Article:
Detroit's clashes on Tuesday and Wednesday evenings, each containing ten candidates, mark the biggest moment of the White House campaign to date and will fuel the storylines of the first heated debates in June.
The location of the debates – in the battlefield state of Michigan – is a reminder of the task that the future Democratic candidate will face in November 2020. The once-blue bastion fell to Trump in 2016 and belongs to the Midwest battlegrounds where Democrats must reclaim working-class votes to claim the White House.
But before Biden and Harris meet again, Tuesday's Democratic Party base battle will be in the limelight as Sen. Elizabeth Warren faces Sen. Bernie Sanders, who has done more than anyone else Revive the Left but there is a danger that the Massachusetts senator outshines them.
The two progressive icons have largely avoided direct confrontation in the election campaign. And it may be that both at this early stage of the race have more incentives to differentiate themselves against more centrist democrats who both consider them too business friendly than trying to punch holes in each other's campaigns.
While they often line up In politics, Warren and Sanders differ in tone. The Massachusetts senator has rejected the "Democratic Socialist" label, which her colleague in Vermont has accepted and rated by Trump as extreme.
"I can only tell you what I believe, and that's an enormous amount to gain from the markets," she said, though she stated in her comment that the markets must have rules.
Tuesday The nightly debate could also be an opportunity for a centrist candidate like Montana Gov. Steve Bullock making his debut on the stage of the Democrats, or Minnesota Sen. Amy Klobuchar to stand up to the ultra-progressives. Right now, the temperate track looks like he's currently blocked out with Biden ̵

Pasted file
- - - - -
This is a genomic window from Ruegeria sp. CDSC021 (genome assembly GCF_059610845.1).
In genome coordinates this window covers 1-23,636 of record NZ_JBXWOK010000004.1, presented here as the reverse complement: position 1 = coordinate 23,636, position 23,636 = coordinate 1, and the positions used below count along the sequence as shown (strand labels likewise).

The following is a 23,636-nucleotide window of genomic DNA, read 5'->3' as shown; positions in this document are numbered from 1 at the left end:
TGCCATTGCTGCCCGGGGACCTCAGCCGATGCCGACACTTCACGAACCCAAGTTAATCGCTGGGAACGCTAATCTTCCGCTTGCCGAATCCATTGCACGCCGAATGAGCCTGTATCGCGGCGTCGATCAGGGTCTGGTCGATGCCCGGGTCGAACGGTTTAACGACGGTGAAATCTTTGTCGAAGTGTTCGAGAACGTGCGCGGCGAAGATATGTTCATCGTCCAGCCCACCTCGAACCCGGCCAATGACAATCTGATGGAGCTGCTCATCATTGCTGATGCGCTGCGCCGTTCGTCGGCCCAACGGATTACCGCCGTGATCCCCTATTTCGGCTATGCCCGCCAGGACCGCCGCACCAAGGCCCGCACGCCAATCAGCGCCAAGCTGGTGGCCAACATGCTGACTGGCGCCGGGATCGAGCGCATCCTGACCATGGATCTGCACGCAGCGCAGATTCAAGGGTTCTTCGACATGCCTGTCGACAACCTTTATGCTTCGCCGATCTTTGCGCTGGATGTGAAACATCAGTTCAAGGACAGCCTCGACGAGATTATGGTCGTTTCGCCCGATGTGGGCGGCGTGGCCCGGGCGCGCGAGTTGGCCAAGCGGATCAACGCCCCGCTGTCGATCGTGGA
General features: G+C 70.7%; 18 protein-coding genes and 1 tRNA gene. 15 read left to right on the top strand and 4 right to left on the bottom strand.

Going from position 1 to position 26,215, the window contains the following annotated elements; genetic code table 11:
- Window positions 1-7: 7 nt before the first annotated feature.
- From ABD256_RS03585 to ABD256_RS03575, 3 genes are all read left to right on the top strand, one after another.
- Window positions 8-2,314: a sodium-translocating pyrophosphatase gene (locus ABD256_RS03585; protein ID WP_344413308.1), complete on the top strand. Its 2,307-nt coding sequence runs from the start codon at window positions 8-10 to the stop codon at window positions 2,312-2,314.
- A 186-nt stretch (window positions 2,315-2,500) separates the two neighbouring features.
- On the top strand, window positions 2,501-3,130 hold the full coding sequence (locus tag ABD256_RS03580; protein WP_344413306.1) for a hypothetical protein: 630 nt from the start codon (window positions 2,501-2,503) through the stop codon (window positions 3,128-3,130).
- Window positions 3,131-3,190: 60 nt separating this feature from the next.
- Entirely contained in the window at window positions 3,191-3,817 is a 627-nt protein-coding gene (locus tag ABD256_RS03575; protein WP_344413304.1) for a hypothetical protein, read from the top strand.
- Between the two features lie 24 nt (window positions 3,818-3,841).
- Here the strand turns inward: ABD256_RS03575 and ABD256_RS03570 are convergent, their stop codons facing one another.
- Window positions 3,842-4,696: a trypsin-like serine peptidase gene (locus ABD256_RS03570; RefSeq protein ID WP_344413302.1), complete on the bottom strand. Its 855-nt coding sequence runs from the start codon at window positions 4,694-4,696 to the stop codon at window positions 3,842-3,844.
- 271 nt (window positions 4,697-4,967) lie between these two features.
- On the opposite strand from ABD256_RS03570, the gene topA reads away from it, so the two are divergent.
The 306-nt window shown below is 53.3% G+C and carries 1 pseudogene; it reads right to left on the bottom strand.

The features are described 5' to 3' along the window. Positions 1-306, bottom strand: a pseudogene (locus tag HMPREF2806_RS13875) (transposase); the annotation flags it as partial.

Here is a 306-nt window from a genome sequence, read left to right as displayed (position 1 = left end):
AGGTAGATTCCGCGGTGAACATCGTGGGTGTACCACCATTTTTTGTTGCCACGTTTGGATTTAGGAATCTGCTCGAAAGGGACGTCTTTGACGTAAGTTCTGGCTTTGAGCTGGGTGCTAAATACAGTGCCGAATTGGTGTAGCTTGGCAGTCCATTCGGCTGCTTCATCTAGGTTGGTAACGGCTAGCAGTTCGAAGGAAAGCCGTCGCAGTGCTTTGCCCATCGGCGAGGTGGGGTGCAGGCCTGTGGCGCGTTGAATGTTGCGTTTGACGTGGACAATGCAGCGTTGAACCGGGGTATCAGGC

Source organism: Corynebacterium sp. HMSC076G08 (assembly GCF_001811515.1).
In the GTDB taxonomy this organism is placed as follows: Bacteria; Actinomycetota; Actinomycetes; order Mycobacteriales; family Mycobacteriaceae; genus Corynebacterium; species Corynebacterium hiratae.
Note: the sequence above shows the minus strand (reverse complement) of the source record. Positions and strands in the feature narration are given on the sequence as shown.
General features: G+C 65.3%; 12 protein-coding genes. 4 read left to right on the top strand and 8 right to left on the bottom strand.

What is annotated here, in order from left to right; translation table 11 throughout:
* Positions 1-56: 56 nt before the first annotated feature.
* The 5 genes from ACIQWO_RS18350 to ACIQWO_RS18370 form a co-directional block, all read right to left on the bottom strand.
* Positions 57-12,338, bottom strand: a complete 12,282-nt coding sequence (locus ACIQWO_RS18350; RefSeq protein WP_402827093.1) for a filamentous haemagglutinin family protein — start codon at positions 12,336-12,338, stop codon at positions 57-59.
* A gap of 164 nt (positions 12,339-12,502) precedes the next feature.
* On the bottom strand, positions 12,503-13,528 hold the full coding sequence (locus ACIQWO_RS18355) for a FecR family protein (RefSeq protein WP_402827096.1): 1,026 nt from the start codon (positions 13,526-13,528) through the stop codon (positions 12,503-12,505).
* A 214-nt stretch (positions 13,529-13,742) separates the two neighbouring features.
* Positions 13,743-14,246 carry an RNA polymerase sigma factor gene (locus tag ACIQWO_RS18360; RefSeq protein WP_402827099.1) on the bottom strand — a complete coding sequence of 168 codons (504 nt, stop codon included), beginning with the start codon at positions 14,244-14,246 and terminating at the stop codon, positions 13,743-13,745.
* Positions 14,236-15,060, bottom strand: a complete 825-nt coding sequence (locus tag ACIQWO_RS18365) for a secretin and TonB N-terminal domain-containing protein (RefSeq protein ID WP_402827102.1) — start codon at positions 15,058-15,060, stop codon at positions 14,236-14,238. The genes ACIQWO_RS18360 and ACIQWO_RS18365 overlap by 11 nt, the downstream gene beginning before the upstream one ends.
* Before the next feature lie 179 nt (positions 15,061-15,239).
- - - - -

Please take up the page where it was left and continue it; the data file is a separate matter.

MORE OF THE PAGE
The first vote in the Democratic nomination race is more than half a year away. However, with the qualification criteria for the next debate in September doubling, outsiders are facing a moment of upheaval and have every incentive to locate top candidates for creating a viral television moment.
This Week's Contests It's also the first time that Democratic voters have seen their candidates together since Trump's attacks on democratic minority legislators channeled his 2020 hand.
The president has shown that he is ready to win racist issues to fuel his base, a factor that will influence a Democratic competition with racially diverse candidates.
Trump, keeping his fingers crossed for tweeting, is likely to topple when the Democratic candidates accept "The Squad" – four lawmakers he attacked racially when he said they should "go home" – though all four US citizens are.
He has made it clear that he wants to use the four women of color, to whom he accuses, they would like to use anti-American feelings, as an emblem for the entire demo cratic party.
But gun control, as promised by the Democrats to reverse Trump's hardline border strategies, is a topic that can provide opportunities for both the president and his enemies.
Biden vs. Harris
The eagerly awaited clash between the two prime-time debates is the rematch between Biden and Harris.
The former vice president looked shocked and unprepared when Harris challenged him about his opposition to the opposition to state-run buses in the 1970s for the integration of schools.
Biden's weak response to Harris's attack has worried some voters that his age is a responsibility. It also threatened to undermine his claim that he was the best Democrat who could take on Trump – a fierce debater.
Any candidate can have a bad debate. But Biden can not afford another.